Spielberg took notice. With the state of the country’s cultural and political climate polarised following the 2016 election, the time seemed right for him to resurrect the story of a group of defiant young Americans who to stood up for their beliefs at any cost. According to Spielberg, who would be better to direct the movie now than Sorkin himself?
The goal in telling the story of the Chicago 7 was not to simply and precisely recount the events that occurred 50 years ago. “It’s not a documentary, it’s not intended as journalism,”
Sorkin explains. “This is a painting, where journalism is a photograph.” The strength and timeliness of Sorkin’s screenplay then drew acclaimed filmmaker Marc Platt to produce along with Matt Jackson and Stuart Besser, who had produced Molly’s Game, and Cross Creek’s Tyler Thompson.
Says Thompson: “CAA came to us with this script by Aaron Sorkin about racial inequalities, injustices and protesting the calcified establishments of our government — how could you not want to be a part of that? It was one of the most trying movies we have ever put together as a company, as well as a producing team between myself, Marc Platt, Matt Jackson and Stuart Besser. Everyone rolled up their sleeves and it was far greater than anything we could have ever imagined.”
As strikingly similar as 1968 and 2016 seemed at the time, however, the parallels had nothing on what the summer of 2020 would bring. As the Black Lives Matter movement and protests against police brutality continue to sweep across a nation wearied by a yearslong whiplash newscycle as it readies itself for a pivotal election, it would be easy to think the script changed to mirror the times.
“The script didn’t change to mirror the times, the times changed to mirror the script,” says Sorkin.
“America, Love It or Leave It was a slogan that came back in vogue. And just as Fred Hampton was killed by the police in the middle of the trial, George Floyd, Rayshard Brooks, Breonna Taylor, and countless others are similarly tragically killed. Suddenly protestors are met with tear gas, riot clubs, and federal troops.
“Watching the footage every night of protestors clashing with police, it looks exactly like 1968. Even the intramural struggle between the more moderate and more progressive wings of the Democratic Party seem to mirror the friction between Tom and Abbie.”
History, as they say, has a tendency to repeat itself. Unless, of course, we learn from it by telling its most salient stories.
The Trial of the Chicago 7 begins with a primer showing a nation coming off the rails before introducing the eight antiwar activists as they prepare to hold demonstrations in Chicago.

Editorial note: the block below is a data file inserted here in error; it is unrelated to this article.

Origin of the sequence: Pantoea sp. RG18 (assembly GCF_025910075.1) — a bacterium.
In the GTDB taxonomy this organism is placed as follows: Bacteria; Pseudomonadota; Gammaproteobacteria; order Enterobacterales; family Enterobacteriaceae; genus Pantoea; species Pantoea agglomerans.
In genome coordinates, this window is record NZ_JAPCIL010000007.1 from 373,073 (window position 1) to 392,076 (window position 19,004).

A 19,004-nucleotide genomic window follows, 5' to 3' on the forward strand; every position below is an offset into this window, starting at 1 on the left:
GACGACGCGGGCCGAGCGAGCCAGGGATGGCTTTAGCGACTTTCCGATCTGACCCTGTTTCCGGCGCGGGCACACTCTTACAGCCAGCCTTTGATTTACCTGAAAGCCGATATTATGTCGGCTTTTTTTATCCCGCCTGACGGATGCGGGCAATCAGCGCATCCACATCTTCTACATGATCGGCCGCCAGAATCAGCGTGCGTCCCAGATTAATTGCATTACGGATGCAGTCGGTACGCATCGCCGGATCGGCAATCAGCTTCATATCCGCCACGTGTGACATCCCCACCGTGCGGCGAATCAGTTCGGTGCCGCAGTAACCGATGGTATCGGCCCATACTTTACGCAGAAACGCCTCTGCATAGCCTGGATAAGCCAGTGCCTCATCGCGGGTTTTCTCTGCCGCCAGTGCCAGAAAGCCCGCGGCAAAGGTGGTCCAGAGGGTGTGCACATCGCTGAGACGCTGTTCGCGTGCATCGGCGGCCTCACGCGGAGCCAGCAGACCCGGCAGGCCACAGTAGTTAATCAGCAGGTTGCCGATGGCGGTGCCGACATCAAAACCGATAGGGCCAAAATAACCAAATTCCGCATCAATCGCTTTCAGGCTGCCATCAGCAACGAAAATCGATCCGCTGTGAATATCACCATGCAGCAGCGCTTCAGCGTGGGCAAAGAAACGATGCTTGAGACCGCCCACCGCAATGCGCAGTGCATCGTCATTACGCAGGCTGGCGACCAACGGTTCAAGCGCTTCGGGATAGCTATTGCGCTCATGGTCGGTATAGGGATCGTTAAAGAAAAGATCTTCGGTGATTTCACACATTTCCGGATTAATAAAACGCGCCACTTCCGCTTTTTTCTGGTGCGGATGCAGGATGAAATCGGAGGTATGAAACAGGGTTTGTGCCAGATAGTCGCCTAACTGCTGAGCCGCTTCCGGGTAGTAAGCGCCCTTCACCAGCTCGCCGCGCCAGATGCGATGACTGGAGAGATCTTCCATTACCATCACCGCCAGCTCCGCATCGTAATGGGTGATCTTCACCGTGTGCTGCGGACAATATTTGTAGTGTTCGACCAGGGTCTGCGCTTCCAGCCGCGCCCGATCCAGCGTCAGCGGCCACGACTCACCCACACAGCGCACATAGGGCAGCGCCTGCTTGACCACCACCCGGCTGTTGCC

The story then flashes forward to 1969 as John Mitchell, the Attorney General for newly-elected President Richard Nixon, hand-picks young attorney Richard Schultz to lead a case against the activists.
Black Panther Chairman Bobby Seale, who merely gave a speech during the demonstrations, is added to the list of defendants indicted for conspiracy and for crossing state lines to incite a riot, charges that could lead to 10 years in prison.
“That began one of the craziest trials in American history,” says Sorkin. “I think what Aaron has done is just brilliant,” says Producer Matt Jackson.
“He tells the present day story but flashes back to the relevant moments that lead up to a question on the witness stand. The story becomes a thriller that makes you want to keep going.”
Sacha Baron Cohen
Early on, when he became aware that a film of the Chicago 7 was being developed, award-winning actor Sacha Baron Cohen reached out about the role of Abbie Hoffman. “I was always interested in Abbie Hoffman,” explains Baron Cohen, creator of satirical characters such as Borat and Ali G.
“When I was in university my undergraduate thesis was about radical Jews in the civil rights movement in the ’60s. I found out that a lot of the Jewish radical students who went down to Mississippi to campaign for voting rights for the African American community then went on to other radical causes. One of those guys was Abbie Hoffman.”
One of the founders of the Youth International Party, or the Yippies, Hoffman was raised in Worcester, Massachusetts, studied at Brandeis University, and became one of the most visible counterculture protestors of the era, having performed theatrical stunts like throwing dollar bills onto the floor of the New York Stock Exchange and leading a group to “levitate” the Pentagon.